Emil Kraepelin (1856–1926), Karl Jaspers (1883–1969), Carl Wernicke (1848–1905) and Sigmund Freud (1856–1939) and others were instrumental in shaping modern neuropsychiatric definitions (Gelder, Gath, & Mayou, 1989; Jaspers, 2013; Oyebode, 2008; G. Winokur & Clayton, 1994). French psychiatrists also noted that delusions can be shared by others (folie a` deux, “insanity of two”). It classically involves the transmission of delusional symptoms from a psychotic individual (the dominant, or index case) to a more suggestible party (the secondary case). Secondary cases tend to be more gullible and passive, with dependent traits. The shared delusion is usually within the limits of possibility, and the degree of impairment is generally less severe in the secondary case. Separation from the primary case can be both therapeutic and diagnostic if the delusions dissipate (T. Rahman et al., 2013). The newer term, extreme overvalued belief, is more concise than folie a`deux because it clarifies that the beliefs are not due to a delusion or obsession. Wernicke’s classic description of overvalued idea highlights the underpinnings of fixation, including correlates found in modern threat assessment tools, such as personal grievance, moral outrage, ideological framing, and changes in thinking and emotion in the Terrorist Radicalization Assessment Protocol (J.R. Meloy, 2017).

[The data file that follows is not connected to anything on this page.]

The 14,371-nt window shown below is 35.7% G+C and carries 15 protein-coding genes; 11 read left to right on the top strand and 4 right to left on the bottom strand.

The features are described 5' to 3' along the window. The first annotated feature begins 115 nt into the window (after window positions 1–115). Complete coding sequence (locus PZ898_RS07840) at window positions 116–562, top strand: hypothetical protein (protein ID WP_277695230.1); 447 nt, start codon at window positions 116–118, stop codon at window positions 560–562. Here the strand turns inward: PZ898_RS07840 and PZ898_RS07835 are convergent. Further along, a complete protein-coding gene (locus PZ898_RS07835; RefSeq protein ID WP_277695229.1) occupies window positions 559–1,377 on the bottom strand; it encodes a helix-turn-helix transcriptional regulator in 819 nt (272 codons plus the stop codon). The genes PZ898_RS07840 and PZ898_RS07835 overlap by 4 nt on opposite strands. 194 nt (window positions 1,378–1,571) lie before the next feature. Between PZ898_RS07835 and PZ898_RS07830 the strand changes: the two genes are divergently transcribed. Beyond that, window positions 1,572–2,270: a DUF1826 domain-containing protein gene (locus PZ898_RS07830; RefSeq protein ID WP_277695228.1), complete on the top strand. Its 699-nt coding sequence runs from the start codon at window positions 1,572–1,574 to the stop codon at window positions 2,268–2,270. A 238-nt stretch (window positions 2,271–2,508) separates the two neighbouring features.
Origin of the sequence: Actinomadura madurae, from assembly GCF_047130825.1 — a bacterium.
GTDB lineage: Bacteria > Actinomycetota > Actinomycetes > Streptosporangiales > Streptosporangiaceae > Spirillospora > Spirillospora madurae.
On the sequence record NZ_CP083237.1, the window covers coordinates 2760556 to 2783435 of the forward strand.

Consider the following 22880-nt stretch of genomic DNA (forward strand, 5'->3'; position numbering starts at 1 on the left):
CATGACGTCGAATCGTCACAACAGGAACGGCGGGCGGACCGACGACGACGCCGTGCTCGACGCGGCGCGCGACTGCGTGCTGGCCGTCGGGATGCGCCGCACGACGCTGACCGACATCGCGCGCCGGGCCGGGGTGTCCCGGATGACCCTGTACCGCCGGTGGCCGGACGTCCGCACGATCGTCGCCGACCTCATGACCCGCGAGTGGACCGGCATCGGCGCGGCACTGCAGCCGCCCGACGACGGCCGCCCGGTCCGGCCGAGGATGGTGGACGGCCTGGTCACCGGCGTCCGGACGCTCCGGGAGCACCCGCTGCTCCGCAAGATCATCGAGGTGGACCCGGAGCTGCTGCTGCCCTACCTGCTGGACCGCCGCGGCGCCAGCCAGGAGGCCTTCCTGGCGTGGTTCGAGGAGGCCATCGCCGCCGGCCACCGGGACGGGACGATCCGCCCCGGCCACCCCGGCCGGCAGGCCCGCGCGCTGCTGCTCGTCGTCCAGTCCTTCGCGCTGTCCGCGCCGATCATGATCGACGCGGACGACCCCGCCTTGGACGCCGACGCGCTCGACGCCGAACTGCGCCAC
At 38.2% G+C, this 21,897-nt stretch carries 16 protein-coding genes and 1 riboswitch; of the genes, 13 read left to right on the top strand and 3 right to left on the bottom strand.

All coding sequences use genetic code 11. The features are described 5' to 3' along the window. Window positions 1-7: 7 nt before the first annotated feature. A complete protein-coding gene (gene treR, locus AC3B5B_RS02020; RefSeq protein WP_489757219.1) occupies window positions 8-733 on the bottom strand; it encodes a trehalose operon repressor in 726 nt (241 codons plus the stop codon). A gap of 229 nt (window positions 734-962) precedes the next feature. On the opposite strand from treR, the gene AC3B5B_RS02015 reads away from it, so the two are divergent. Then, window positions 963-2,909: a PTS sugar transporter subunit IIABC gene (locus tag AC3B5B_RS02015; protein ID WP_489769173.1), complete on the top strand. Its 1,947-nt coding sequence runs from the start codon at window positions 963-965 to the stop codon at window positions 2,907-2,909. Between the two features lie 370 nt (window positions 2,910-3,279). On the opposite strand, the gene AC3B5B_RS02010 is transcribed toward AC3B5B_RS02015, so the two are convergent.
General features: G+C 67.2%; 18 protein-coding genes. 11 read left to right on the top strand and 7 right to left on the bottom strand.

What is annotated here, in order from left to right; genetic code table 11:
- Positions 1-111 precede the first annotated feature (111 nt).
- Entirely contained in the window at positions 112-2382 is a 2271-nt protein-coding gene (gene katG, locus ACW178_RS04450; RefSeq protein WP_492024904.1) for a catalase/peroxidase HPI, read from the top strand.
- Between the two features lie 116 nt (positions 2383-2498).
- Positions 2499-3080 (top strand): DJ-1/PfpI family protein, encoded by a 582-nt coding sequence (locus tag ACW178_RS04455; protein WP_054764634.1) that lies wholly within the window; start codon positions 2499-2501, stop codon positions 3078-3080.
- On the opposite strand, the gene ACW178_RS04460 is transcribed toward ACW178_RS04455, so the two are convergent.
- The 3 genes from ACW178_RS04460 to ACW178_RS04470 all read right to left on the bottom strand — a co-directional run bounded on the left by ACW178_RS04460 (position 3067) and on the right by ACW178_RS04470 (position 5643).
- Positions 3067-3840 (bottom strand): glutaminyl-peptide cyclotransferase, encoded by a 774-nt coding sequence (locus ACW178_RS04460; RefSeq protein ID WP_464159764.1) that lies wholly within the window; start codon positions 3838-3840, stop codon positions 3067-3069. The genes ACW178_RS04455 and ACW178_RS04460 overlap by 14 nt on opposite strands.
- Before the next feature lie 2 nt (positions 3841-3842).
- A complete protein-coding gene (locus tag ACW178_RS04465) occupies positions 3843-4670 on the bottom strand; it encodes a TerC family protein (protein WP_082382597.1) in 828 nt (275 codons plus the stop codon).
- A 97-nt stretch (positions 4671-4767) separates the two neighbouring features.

Furthermore, lone actor offenders, like Raskolnikov are often solitary by nature, and may have an “internal struggle”, and begin to identify with being a “warrior” for a cause (J.R. Meloy & Hoffmann, 2014). Wernicke’s description of such an internal struggle is similar to the spiritual struggle espoused by some members of Islamic inspired subcultures of terrorism, the Involuntary Celibates (INCELs), the Boston marathon attackers (Tsarnaev brothers), the Fort Hood attacker (Nidal Malik Hassan), the underwear bomber (Umar Farouk Abdulmutallab) and others (Bo¨ckler, Hoffmann, & Meloy, 2017; Cotti & Meloy, 2019; Gill, 2015; J. R. Meloy & Mohandie, 2014; J.R. Meloy & Rahman, 2020; Meloy, 2018).

Overvalued ideas are usually seen in clinical settings such as in anorexia nervosa, parasitophobia (e.g., Ekbom’s syndrome or delusional parasitosis), body dysmorphic disorder, and hypochondriasis. These disorders have shared, intense beliefs associated with them which can develop into maladaptive behavior (Gelder et al., 1989

4. Osama bin Laden and Al-Qaeda

On September 11, 2001, nearly 3000 individuals perished in the deadliest terrorist attack in United States history. The attacks were a series of four coordinated hijacked passenger jets by 19 Al-Qaeda terrorists. The attacks were masterminded by Osama bin Laden. Under his leadership, Al-Qaeda was the organization responsible for many other mass-casualty attacks worldwide. Bin Laden espoused many antiSemitic and anti-Western beliefs. His central motivating extreme overvalued belief was that U.S. foreign policy has oppressed, killed and harmed Muslims in the Middle East. His moral justification can be seen in some of his rhetoric:

What the United States tastes today is a very small thing compared what we have tasted for tens of years. Our nation has been tasting this humiliation and contempt for more than 80 years. Its sons are being killed, its blood is being shed, its holy lands are being attacked, and it is not being ruled according to what God has decreed. Despite this, nobody cares

(Goertzel, 2002, p. 107)